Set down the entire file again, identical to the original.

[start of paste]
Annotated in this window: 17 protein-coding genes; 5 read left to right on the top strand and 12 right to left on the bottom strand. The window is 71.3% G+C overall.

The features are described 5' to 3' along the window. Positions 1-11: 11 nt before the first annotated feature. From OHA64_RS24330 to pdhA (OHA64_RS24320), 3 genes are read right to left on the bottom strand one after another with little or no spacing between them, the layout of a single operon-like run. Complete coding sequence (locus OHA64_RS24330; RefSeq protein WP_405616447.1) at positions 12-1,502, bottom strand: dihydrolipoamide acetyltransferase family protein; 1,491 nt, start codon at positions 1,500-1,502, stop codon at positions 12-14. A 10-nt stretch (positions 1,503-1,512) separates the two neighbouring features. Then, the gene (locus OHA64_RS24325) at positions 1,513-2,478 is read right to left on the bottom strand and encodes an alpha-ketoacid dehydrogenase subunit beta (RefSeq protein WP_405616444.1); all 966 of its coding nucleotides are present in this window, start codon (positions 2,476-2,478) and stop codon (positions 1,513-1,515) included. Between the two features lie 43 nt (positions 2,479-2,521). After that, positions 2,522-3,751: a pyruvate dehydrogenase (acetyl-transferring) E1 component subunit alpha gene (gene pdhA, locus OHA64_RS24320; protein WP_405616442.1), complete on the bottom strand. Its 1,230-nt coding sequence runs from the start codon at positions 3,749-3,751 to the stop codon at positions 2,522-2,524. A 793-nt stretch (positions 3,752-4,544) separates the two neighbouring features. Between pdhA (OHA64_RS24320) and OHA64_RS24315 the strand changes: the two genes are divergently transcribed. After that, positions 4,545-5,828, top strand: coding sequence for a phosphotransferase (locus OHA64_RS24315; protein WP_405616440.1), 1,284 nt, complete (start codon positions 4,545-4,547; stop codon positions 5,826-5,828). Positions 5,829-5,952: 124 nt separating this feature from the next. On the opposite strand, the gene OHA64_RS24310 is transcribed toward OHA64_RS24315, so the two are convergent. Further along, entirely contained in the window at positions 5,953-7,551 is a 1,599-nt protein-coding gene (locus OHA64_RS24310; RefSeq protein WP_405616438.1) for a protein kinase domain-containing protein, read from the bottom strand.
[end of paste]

Annotated in this window: 17 protein-coding genes; 5 read left to right on the top strand and 12 right to left on the bottom strand. The window is 71.3% G+C overall.

The features are described 5' to 3' along the window. Positions 1-11: 11 nt before the first annotated feature. From OHA64_RS24330 to pdhA (OHA64_RS24320), 3 genes are read right to left on the bottom strand one after another with little or no spacing between them, the layout of a single operon-like run. Complete coding sequence (locus OHA64_RS24330; RefSeq protein WP_405616447.1) at positions 12-1,502, bottom strand: dihydrolipoamide acetyltransferase family protein; 1,491 nt, start codon at positions 1,500-1,502, stop codon at positions 12-14. A 10-nt stretch (positions 1,503-1,512) separates the two neighbouring features. Then, the gene (locus OHA64_RS24325) at positions 1,513-2,478 is read right to left on the bottom strand and encodes an alpha-ketoacid dehydrogenase subunit beta (RefSeq protein WP_405616444.1); all 966 of its coding nucleotides are present in this window, start codon (positions 2,476-2,478) and stop codon (positions 1,513-1,515) included. Between the two features lie 43 nt (positions 2,479-2,521). After that, positions 2,522-3,751: a pyruvate dehydrogenase (acetyl-transferring) E1 component subunit alpha gene (gene pdhA, locus OHA64_RS24320; protein WP_405616442.1), complete on the bottom strand. Its 1,230-nt coding sequence runs from the start codon at positions 3,749-3,751 to the stop codon at positions 2,522-2,524. A 793-nt stretch (positions 3,752-4,544) separates the two neighbouring features. Between pdhA (OHA64_RS24320) and OHA64_RS24315 the strand changes: the two genes are divergently transcribed. After that, positions 4,545-5,828, top strand: coding sequence for a phosphotransferase (locus OHA64_RS24315; protein WP_405616440.1), 1,284 nt, complete (start codon positions 4,545-4,547; stop codon positions 5,826-5,828). Positions 5,829-5,952: 124 nt separating this feature from the next. On the opposite strand, the gene OHA64_RS24310 is transcribed toward OHA64_RS24315, so the two are convergent. Further along, entirely contained in the window at positions 5,953-7,551 is a 1,599-nt protein-coding gene (locus OHA64_RS24310; RefSeq protein WP_405616438.1) for a protein kinase domain-containing protein, read from the bottom strand.